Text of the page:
The End Of Vape Shops

Sean Anderson, the owner of Black Lava Vape shops on the Big Island, said any flavor ban would likely put every vape shop in Hawaii out of business, including his.

He estimated about 30% of his customer base has been lost since vaping related illnesses have popped up across the country. Most illnesses, now called EVALI, have been associated with the use of vaping THC or connected to products with Vitamin E acetate.

The owner of Black Lava Vape on the Big Island said flavor bans would put shops like his out of business.

Courtesy Sean Anderson

Anderson said he has had to let go of five employees who accounted for about half of his business team.

“We’re barely hanging on,” he said. “This would kill the vape industry. What else could we sell? Nobody is going to buy tobacco flavored juice.”  Anderson believes such prohibitions will just encourage vapers to pick up traditional cigarette smoking again.

“What it comes down to is if they ban flavors outright, the people who have successfully stopped smoking traditional tobacco will go back to smoking traditional tobacco,” he said. “If you smoke you’re going to die and you’re going to harm other people around you with second hand smoke. That’s the alternative. If you’re going to ban flavors, you’re going to get more cigarette smokers.”

Last week, another flavor ban proposal included in Governor David Ige’s legislative package passed the state Senate Ways and Means Committee.

The Governor’s flavor ban proposal in Senate Bill 2903 includes the prohibition of sale of menthol flavors, something that other proposals lack.

Nearly all smokers begin the habit before they turn 21, and about 80% of youth claim the first tobacco product they used was flavored.

“Menthol, in particular, is used by the tobacco industry because it has a cooling and numbing effect and can reduce the throat irritation from smoking, thus making menthol cigarettes an appealing option for youth who are initiating tobacco use,” the bill states.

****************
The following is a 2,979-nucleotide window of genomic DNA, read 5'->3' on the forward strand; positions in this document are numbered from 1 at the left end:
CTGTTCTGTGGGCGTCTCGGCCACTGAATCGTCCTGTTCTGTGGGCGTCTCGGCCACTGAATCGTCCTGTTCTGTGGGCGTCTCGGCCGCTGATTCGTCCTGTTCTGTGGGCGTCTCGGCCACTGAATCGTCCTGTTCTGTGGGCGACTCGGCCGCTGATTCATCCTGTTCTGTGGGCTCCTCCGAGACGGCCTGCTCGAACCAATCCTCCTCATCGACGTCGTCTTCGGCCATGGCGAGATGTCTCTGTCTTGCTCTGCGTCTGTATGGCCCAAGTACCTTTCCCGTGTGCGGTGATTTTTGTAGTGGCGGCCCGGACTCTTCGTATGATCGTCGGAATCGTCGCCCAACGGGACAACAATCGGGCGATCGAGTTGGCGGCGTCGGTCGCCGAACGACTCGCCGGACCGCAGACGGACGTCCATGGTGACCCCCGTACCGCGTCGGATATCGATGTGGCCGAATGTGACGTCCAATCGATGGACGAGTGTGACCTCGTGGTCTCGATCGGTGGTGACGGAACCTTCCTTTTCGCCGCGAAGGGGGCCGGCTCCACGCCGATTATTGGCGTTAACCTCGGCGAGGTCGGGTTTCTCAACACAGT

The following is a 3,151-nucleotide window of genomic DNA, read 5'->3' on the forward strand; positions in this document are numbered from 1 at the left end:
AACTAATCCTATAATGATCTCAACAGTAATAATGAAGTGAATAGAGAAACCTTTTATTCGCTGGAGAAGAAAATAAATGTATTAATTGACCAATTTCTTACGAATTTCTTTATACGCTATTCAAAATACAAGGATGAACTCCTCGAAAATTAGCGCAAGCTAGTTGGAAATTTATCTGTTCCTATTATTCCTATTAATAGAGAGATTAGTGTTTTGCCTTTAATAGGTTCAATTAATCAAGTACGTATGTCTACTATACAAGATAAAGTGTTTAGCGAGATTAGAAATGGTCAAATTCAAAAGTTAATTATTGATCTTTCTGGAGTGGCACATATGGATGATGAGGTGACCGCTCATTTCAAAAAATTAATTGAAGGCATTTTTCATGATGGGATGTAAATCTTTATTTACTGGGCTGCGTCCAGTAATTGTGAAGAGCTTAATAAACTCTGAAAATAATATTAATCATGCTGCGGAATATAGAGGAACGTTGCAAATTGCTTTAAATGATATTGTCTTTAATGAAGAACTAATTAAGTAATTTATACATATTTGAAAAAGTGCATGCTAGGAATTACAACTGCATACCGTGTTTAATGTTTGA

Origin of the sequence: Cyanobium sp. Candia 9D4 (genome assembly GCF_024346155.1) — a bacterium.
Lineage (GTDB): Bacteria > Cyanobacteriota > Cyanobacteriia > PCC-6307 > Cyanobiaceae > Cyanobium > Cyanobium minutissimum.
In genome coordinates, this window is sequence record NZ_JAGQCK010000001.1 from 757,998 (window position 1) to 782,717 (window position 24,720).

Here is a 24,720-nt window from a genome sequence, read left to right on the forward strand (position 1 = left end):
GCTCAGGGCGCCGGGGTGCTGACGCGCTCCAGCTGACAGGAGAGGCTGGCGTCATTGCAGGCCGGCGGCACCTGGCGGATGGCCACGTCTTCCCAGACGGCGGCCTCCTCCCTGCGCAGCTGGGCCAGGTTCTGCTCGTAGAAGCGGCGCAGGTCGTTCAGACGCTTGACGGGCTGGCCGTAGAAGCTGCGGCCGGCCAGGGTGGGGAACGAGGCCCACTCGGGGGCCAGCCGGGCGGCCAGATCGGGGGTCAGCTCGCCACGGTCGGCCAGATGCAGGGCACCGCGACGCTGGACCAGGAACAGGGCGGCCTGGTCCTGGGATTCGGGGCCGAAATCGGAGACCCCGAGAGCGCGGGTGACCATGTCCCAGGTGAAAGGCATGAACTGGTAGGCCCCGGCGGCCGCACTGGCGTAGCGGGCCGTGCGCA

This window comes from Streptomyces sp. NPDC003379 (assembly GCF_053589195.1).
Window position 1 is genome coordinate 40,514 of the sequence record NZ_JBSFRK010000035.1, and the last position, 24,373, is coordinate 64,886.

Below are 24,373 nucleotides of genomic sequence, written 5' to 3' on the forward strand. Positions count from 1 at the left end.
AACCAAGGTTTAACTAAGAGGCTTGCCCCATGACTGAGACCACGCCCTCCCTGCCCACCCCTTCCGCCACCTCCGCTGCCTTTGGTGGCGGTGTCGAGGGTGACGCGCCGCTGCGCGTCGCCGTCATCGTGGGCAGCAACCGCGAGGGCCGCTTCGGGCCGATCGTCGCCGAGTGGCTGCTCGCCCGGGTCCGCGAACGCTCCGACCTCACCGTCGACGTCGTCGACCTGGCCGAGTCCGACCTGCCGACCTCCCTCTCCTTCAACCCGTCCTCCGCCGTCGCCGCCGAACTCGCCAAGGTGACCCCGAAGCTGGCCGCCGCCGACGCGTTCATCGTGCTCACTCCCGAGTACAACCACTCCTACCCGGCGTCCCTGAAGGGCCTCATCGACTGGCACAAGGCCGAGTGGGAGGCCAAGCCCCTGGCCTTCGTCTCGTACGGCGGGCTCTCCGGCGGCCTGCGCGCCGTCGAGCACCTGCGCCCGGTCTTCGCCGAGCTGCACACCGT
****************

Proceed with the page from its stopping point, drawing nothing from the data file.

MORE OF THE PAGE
Next week, the bills will cross over to the opposite chamber and more hearings and testimony will ensue.

Yamauchi said the Hawaii Public Health Institute will follow the measures and amendments closely.

“What the Hawaii Public Health Institute supports is a comprehensive flavor ban that includes menthol to ensure that there are no loopholes for the industry to take advantage of,” said Yamauchi.

Register to attend our next Civil Cafe: Legislative Update. Panelists include House Speaker Scott Saiki, Senate Majority Leader J. Kalani English, and Civil Beat public health reporter Eleni Gill. It’s at noon, Wednesday, March 4, in Room 329 at the Hawaii State Capitol.

Support local journalism

Studies have shown that when local journalism disappears, government financing costs go up, fewer people run for public office, elected officials become less responsive to their constituents, and voter turnout decreases. Our small nonprofit newsroom works hard every day to present local news in a deep and transparent way, without fear or favor. We also rely on donations from readers like you to keep us afloat. The more support we receive; the stronger, more sustainable our journalism becomes; the more accountable we are to you. Please consider supporting our Honolulu Civil Beat with a tax-deductible gift.

About the Author